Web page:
Wireless systems have made it possible to get rid of one of a lighting control system’s pain points…wiring! Devices such as room controllers, occupancy sensors, photocells, and switches, are now completely wire free. With Wattstopper’s wireless DLM product line, the only device that needs any wire is the room controller that is switching and dimming the lighting load. The room controllers wirelessly communicate to one another, or directly back to a central router. This wireless network provides device status, energy metering, and time schedules. So, this being the case, are we now safe and unrestricted in placing devices wherever we deem most convenient? Almost, but there are a few variables that must be taken into consideration to ensure that a wireless system is able to send and receive all of those important messages between its devices.
Removing the wire from the system got rid of the material and labor associated with installing, and terminating, wires and conduit. However, that wire was there for a reason, and that reason is the transmission of data and power between the many different devices necessary to complete a control system. The transfer of data between devices still remains a necessity, whereas the power can be sourced from long-life-cycle batteries. As we have all experienced in one way or another, wireless data transfer can come with its own challenges. For example, I can’t jump onto my home Wi-Fi from my garage because it’s out of range. What a bummer! Wireless lighting controls have similar limitations, but just like picking a better location for your wireless router at home, correct placement of wireless controls devices can ensure that your controls system works as intended.
Here are some items to consider when installing wireless devices:
- Take into account the distance between devices, and make sure that it falls within the system’s architecture parameters.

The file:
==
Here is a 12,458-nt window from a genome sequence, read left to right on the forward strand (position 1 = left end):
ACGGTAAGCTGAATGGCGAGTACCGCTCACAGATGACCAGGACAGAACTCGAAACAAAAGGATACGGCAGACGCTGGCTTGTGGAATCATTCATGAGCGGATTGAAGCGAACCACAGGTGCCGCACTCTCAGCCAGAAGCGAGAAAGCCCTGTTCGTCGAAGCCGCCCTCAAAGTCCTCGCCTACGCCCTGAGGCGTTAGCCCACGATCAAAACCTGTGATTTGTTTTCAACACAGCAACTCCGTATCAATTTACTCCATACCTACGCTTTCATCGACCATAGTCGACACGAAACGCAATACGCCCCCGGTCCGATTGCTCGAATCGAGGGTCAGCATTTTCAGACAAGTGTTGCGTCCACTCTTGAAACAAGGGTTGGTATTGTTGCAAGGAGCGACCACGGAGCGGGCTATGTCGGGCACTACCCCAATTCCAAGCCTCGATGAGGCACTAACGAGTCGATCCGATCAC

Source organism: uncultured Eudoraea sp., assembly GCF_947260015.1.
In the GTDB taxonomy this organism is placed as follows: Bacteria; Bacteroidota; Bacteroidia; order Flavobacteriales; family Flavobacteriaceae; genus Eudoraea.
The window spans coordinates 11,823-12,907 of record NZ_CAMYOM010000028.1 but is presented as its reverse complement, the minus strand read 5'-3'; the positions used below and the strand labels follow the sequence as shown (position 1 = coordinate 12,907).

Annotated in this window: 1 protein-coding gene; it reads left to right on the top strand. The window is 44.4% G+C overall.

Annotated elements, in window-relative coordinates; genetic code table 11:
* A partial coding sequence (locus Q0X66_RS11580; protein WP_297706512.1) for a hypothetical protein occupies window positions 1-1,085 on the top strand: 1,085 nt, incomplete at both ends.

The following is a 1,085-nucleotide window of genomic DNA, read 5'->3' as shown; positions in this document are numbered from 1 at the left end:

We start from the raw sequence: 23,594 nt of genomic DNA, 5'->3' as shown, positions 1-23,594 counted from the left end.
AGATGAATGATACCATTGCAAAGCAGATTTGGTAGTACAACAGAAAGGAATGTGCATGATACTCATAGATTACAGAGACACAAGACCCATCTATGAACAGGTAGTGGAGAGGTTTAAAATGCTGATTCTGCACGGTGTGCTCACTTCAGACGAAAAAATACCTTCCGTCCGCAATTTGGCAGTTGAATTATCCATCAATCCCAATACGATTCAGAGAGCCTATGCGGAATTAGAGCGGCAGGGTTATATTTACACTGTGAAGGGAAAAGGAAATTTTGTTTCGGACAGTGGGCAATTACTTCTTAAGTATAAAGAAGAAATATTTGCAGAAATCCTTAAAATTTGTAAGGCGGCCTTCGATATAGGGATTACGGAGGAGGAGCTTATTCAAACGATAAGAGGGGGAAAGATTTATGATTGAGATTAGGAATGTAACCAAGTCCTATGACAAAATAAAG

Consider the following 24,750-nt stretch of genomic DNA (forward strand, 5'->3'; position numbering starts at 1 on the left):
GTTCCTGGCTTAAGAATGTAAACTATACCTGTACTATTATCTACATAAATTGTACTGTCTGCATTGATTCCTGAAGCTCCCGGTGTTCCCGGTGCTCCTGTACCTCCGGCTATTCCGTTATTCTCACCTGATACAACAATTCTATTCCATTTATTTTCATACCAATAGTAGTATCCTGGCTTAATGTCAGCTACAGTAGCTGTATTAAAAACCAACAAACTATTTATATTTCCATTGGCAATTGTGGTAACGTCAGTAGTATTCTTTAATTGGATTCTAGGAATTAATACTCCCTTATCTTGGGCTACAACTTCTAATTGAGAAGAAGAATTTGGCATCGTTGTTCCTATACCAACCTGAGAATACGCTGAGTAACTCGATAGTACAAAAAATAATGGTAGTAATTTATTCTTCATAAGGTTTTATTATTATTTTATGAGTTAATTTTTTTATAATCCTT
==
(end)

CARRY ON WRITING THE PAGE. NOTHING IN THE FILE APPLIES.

- How far can the wireless switch, or the wireless occupancy sensor, be from the controller (power pack) it needs to communicate with?
- How far can the controller (power pack) be from the central router, if one exists?
- How close can room controllers be located to one another? Getting too many wireless devices too close to one another can cause its own set of problems. Wattstopper, for example, recommends at least 6” between each room controller, which may require separate junction boxes for each controller in a room that has multiple zones of control.
- Do devices point in the correct direction? Installation orientation is critical! Many wireless devices send wireless signals better in a particular direction. Refer to the manufacturer installation documents, or your local rep, for advice.
- What obstructions exist between the devices that need to talk to one another? Is there just a drop ceiling tile, or do concrete walls and large metal HVAC ducts stand between devices? Wireless devices like direct line of sight wherever possible, so try to accommodate this.
- Sensor placement is even more important with wireless systems since battery powered sensors are strictly passive infrared technology. The sensors must have direct line of sight to the occupants they are keeping the light on for, which in applications such as open offices, might mean more sensors.
The above items are important considerations with this technology, and will likely take time to perfect, and find best practices for, on the design side, as well as the installation side. However, over time, they will become more intuitive and second nature much like the CAT5 systems did when they replaced low-voltage cable terminations. Keep in mind that not every project is ideal for a wireless approach, and a traditional wired system might still be the best bet in cases where the above described environment can’t be provided for a wireless system.
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